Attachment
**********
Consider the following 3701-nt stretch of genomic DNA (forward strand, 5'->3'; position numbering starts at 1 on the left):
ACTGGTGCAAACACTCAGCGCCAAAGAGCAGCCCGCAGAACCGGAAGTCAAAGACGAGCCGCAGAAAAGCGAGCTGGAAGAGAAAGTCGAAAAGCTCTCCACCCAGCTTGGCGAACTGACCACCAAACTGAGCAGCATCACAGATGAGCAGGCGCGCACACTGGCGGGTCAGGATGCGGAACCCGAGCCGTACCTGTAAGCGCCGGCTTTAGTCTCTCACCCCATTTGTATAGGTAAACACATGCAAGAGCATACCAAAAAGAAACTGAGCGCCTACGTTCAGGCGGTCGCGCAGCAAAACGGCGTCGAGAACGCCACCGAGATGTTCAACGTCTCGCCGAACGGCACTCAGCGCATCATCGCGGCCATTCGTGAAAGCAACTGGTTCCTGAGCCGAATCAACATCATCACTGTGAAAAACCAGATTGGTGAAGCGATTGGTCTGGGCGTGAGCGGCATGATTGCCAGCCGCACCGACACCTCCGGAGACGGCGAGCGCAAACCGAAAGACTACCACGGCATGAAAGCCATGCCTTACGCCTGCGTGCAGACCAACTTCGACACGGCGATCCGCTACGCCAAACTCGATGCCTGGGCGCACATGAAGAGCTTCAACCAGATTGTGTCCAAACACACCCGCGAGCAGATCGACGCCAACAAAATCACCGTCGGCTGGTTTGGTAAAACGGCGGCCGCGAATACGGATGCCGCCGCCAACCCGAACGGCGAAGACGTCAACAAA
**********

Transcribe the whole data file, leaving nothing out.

Consider the following 3701-nt stretch of genomic DNA (forward strand, 5'->3'; position numbering starts at 1 on the left):
ACTGGTGCAAACACTCAGCGCCAAAGAGCAGCCCGCAGAACCGGAAGTCAAAGACGAGCCGCAGAAAAGCGAGCTGGAAGAGAAAGTCGAAAAGCTCTCCACCCAGCTTGGCGAACTGACCACCAAACTGAGCAGCATCACAGATGAGCAGGCGCGCACACTGGCGGGTCAGGATGCGGAACCCGAGCCGTACCTGTAAGCGCCGGCTTTAGTCTCTCACCCCATTTGTATAGGTAAACACATGCAAGAGCATACCAAAAAGAAACTGAGCGCCTACGTTCAGGCGGTCGCGCAGCAAAACGGCGTCGAGAACGCCACCGAGATGTTCAACGTCTCGCCGAACGGCACTCAGCGCATCATCGCGGCCATTCGTGAAAGCAACTGGTTCCTGAGCCGAATCAACATCATCACTGTGAAAAACCAGATTGGTGAAGCGATTGGTCTGGGCGTGAGCGGCATGATTGCCAGCCGCACCGACACCTCCGGAGACGGCGAGCGCAAACCGAAAGACTACCACGGCATGAAAGCCATGCCTTACGCCTGCGTGCAGACCAACTTCGACACGGCGATCCGCTACGCCAAACTCGATGCCTGGGCGCACATGAAGAGCTTCAACCAGATTGTGTCCAAACACACCCGCGAGCAGATCGACGCCAACAAAATCACCGTCGGCTGGTTTGGTAAAACGGCGGCCGCGAATACGGATGCCGCCGCCAACCCGAACGGCGAAGACGTCAACAAA